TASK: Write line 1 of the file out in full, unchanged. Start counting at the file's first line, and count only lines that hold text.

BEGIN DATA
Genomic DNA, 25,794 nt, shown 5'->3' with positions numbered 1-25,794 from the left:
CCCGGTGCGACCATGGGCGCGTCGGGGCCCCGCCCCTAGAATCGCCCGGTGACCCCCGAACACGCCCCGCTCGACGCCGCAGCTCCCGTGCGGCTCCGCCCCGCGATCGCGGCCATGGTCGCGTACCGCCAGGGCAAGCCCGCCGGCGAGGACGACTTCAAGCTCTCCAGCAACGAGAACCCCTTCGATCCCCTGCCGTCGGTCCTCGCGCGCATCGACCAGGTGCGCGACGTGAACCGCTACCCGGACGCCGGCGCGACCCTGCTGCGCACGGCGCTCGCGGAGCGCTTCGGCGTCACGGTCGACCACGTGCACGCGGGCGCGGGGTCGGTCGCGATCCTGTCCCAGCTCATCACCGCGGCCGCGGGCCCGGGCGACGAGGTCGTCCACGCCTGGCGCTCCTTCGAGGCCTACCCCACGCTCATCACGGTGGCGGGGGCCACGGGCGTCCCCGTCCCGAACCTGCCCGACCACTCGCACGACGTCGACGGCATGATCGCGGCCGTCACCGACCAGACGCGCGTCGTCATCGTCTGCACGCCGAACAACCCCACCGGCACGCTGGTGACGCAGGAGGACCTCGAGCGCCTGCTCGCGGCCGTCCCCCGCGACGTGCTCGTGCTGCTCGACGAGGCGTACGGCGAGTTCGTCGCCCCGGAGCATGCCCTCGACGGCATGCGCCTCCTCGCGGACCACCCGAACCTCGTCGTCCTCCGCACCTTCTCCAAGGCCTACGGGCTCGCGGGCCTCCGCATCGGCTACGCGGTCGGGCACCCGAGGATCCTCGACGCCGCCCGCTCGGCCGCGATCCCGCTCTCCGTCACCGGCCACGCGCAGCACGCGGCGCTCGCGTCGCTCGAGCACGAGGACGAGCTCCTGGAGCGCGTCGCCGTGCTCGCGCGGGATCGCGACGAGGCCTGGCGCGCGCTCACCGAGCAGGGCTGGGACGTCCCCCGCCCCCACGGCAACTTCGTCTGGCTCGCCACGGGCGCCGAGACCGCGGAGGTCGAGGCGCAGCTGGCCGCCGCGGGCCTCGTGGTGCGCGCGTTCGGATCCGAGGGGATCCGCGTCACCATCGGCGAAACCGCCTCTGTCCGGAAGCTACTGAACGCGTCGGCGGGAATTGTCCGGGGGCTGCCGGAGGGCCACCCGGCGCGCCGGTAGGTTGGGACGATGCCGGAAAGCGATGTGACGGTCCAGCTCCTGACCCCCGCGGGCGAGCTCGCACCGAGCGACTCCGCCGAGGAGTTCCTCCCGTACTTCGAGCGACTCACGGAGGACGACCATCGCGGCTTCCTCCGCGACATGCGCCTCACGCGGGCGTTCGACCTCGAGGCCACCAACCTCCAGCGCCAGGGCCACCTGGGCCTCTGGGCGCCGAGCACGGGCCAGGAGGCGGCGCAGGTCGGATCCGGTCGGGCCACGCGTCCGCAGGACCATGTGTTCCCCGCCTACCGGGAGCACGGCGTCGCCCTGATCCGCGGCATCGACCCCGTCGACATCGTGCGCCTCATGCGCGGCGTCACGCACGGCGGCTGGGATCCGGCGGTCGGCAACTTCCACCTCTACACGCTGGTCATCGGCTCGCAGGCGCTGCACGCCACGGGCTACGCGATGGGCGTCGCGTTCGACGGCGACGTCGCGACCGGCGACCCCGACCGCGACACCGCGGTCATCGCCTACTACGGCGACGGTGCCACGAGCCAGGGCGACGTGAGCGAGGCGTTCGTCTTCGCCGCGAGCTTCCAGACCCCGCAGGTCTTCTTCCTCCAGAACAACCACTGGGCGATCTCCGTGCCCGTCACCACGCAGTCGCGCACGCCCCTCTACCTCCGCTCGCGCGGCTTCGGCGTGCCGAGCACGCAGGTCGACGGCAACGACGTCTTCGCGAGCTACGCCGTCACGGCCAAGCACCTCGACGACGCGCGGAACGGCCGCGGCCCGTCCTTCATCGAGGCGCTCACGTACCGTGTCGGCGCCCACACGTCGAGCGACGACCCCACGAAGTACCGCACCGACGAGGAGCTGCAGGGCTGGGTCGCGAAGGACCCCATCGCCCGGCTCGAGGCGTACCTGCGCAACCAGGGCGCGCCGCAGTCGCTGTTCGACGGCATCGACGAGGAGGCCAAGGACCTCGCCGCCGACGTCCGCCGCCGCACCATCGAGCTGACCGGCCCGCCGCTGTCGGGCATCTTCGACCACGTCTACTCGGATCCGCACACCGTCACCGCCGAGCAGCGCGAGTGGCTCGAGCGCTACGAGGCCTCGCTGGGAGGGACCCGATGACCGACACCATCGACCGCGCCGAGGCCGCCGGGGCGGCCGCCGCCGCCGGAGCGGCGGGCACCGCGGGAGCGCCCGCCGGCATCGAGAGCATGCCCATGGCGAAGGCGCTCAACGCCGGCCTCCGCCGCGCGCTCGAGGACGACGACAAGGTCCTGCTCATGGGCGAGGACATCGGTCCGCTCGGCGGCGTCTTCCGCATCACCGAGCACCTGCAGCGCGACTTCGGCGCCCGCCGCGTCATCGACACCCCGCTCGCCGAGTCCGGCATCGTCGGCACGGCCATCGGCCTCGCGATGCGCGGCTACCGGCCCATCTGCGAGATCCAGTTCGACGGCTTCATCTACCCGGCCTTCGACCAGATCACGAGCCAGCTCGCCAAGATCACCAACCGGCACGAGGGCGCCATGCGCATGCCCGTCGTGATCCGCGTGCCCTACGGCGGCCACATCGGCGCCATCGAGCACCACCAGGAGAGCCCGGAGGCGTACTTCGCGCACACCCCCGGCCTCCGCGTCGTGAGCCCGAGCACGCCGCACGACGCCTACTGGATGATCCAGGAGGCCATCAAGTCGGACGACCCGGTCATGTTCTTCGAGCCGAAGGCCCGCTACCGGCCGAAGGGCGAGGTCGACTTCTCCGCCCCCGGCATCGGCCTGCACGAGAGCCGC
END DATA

Genomic DNA, 25,794 nt, shown 5'->3' with positions numbered 1-25,794 from the left: